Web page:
Python & WebDAV

I must confess I was ignorant. Recently I saw an application done by my colleague at work and it was using python WebDAV client. I was intrigued because for me WebDAV was connected with calendars (CalDAV) and contacts (CardDAV). And there I have WebDAV which is filesystem.

I decided to write this blog post about it for better understanding what it is. This is the first part of blog series about this extension to HTTP.

What is WebDAV and what is it useful for?

From wikipedia:

Web Distributed Authoring and Versioning (WebDAV) is an extension of the Hypertext Transfer Protocol (HTTP) that allows clients to perform remote Web content authoring operations. (...)

The WebDAV protocol provides a framework for users to create, change and move documents on a server, typically a web server or web share.

In other words users that work with the server that implements WebDAV can share, move and edit files through a web server. There is also a way to lock file or get a specific revision of it. WebDAV is supported by many client applications like Windows Explorer or Nautilus. It is similar to another protocol- FTP. FTP is faster, but it doesn't run on top of HTTP. WebDAV also support SSL and authentication.

CardDAV and CalDAV are extensions to WebDAV that enable client/server address book and to accessing the calendar on the remote server.

Setting up your own WebDAV server

I will set up basic WebDAV server using owncloud. Owncloud is a self-hosted solution for the cloud. In addition to this owncloud provides WebDAV server that I will use in the next blog post.

On owncloud download page, there is a lot of options to choose from but I choose appliances tab with OVA (open virtual application) image for VirtualBox. Installation is really simple - follow this manual.

After a while, you will have working owncloud served from VirtualBox. Now it's time to play with WebDAV server. To check if this is working I will use CURL:

$ curl --user user:password 'http://localhost:8888/owncloud/remote.php/webdav/'
This is the WebDAV interface. It can only be accessed by WebDAV clients such as the ownCloud desktop sync client.⏎

To get properties about root folder:

$ curl --user user:password --include --request PROPFIND --header "Depth: 1" 'http://localhost:8888/owncloud/remote.php/webdav'
<?xml version="1.0"?>
<d:multistatus xmlns:d="DAV:" xmlns:s="http://sabredav.org/ns" xmlns:oc="http://owncloud.org/ns">
<d:response>
<d:href>/owncloud/remote.php/webdav/</d:href>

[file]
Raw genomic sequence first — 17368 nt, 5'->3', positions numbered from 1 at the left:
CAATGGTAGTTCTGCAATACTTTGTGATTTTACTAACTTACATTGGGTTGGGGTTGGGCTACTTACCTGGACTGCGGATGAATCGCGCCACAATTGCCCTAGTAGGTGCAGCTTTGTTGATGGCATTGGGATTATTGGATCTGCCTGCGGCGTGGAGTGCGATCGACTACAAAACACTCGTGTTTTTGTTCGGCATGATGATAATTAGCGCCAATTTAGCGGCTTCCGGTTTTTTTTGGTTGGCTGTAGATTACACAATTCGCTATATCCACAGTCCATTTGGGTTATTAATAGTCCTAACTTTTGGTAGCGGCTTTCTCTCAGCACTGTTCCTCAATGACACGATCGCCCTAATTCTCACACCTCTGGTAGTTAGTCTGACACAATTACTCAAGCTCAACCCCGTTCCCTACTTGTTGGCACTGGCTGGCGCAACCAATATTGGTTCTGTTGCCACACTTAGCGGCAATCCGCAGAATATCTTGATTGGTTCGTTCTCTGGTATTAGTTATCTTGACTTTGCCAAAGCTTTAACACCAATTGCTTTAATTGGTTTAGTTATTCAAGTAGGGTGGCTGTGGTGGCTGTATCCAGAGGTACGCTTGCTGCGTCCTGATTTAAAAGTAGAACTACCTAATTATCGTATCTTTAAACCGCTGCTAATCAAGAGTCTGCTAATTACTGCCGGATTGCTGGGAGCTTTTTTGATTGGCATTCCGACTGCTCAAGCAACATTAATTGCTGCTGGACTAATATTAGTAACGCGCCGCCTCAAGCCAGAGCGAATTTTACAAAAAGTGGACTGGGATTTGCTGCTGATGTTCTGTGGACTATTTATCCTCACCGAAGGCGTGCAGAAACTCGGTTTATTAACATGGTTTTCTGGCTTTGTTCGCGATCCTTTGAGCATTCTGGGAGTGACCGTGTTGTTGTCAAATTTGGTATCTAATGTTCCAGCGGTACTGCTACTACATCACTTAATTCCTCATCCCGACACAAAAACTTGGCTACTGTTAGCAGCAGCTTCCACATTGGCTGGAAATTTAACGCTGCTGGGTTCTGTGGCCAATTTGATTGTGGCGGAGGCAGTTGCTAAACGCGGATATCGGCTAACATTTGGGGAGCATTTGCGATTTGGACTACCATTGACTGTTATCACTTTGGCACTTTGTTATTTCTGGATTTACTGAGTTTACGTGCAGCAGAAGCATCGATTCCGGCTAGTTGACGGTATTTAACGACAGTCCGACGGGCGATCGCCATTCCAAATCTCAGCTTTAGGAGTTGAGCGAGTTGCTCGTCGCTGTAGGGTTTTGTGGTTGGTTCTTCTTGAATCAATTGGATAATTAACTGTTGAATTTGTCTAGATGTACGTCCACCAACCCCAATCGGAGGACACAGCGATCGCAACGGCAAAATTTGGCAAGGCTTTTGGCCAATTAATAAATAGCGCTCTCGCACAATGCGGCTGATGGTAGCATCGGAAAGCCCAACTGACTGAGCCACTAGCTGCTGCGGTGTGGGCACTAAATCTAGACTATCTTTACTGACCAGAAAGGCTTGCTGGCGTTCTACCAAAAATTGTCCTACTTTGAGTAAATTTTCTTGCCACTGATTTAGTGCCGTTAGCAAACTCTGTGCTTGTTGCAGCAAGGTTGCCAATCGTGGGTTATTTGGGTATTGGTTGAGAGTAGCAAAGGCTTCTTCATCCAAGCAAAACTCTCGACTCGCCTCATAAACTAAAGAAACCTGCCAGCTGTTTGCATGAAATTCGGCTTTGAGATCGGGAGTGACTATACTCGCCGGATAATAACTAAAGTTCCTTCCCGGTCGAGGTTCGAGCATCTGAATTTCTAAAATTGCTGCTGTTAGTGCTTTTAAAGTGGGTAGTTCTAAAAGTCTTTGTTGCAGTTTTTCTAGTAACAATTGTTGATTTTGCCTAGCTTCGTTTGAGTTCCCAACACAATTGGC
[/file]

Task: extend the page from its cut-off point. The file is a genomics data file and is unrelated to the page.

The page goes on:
<d:propstat>
<d:prop>
<d:getlastmodified>Thu, 08 Sep 2016 04:22:23 GMT</d:getlastmodified>
<d:resourcetype>
<d:collection/>
</d:resourcetype>
<d:quota-used-bytes>4756701</d:quota-used-bytes>
<d:quota-available-bytes>-3</d:quota-available-bytes>
<d:getetag>&quot;57d0e77f723e4&quot;</d:getetag>
</d:prop>
<d:status>HTTP/1.1 200 OK</d:status>
</d:propstat>
</d:response>
<d:response>
<d:href>/owncloud/remote.php/webdav/Documents/</d:href>
<d:propstat>
<d:prop>
<d:getlastmodified>Thu, 08 Sep 2016 04:22:23 GMT</d:getlastmodified>
<d:resourcetype>
<d:collection/>
</d:resourcetype>
<d:quota-used-bytes>36227</d:quota-used-bytes>
<d:quota-available-bytes>-3</d:quota-available-bytes>
<d:getetag>&quot;57d0e77f4b534&quot;</d:getetag>
</d:prop>
<d:status>HTTP/1.1 200 OK</d:status>
</d:propstat>
</d:response>
<d:response>
<d:href>/owncloud/remote.php/webdav/Photos/</d:href>
<d:propstat>
<d:prop>
<d:getlastmodified>Thu, 08 Sep 2016 04:22:23 GMT</d:getlastmodified>
<d:resourcetype>
<d:collection/>
</d:resourcetype>
<d:quota-used-bytes>678556</d:quota-used-bytes>
<d:quota-available-bytes>-3</d:quota-available-bytes>
<d:getetag>&quot;57d0e77f69116&quot;</d:getetag>
</d:prop>
<d:status>HTTP/1.1 200 OK</d:status>
</d:propstat>
</d:response>
<d:response>
<d:href>/owncloud/remote.php/webdav/ownCloud%20Manual.pdf</d:href>
<d:propstat>
<d:prop>
<d:getlastmodified>Thu, 08 Sep 2016 04:22:23 GMT</d:getlastmodified>
<d:getcontentlength>4041918</d:getcontentlength>
<d:resourcetype/>
<d:getetag>&quot;1951114eecb977f35fb154c06dcfc4e0&quot;</d:getetag>
<d:getcontenttype>application/pdf</d:getcontenttype>
</d:prop>
<d:status>HTTP/1.1 200 OK</d:status>
</d:propstat>
</d:response>
</d:multistatus>

Python WebDAV client - easywebdav

I was searching for good python library to work with WebDAV for a long time. I finally found it- easywebdav. It works nicely but the problem is that doesn't have support for python 3. Let's jump quickly to my simple project for cli tool- webdav editor.

WebDAV editor

I decided to create cli tool to work with WebDAV server- webdav editor. Right now it supports only basic commands like login, listing the content of directories, uploading and downloading files.

I started from creating file webdav_utility.py:

from urlparse import urlparse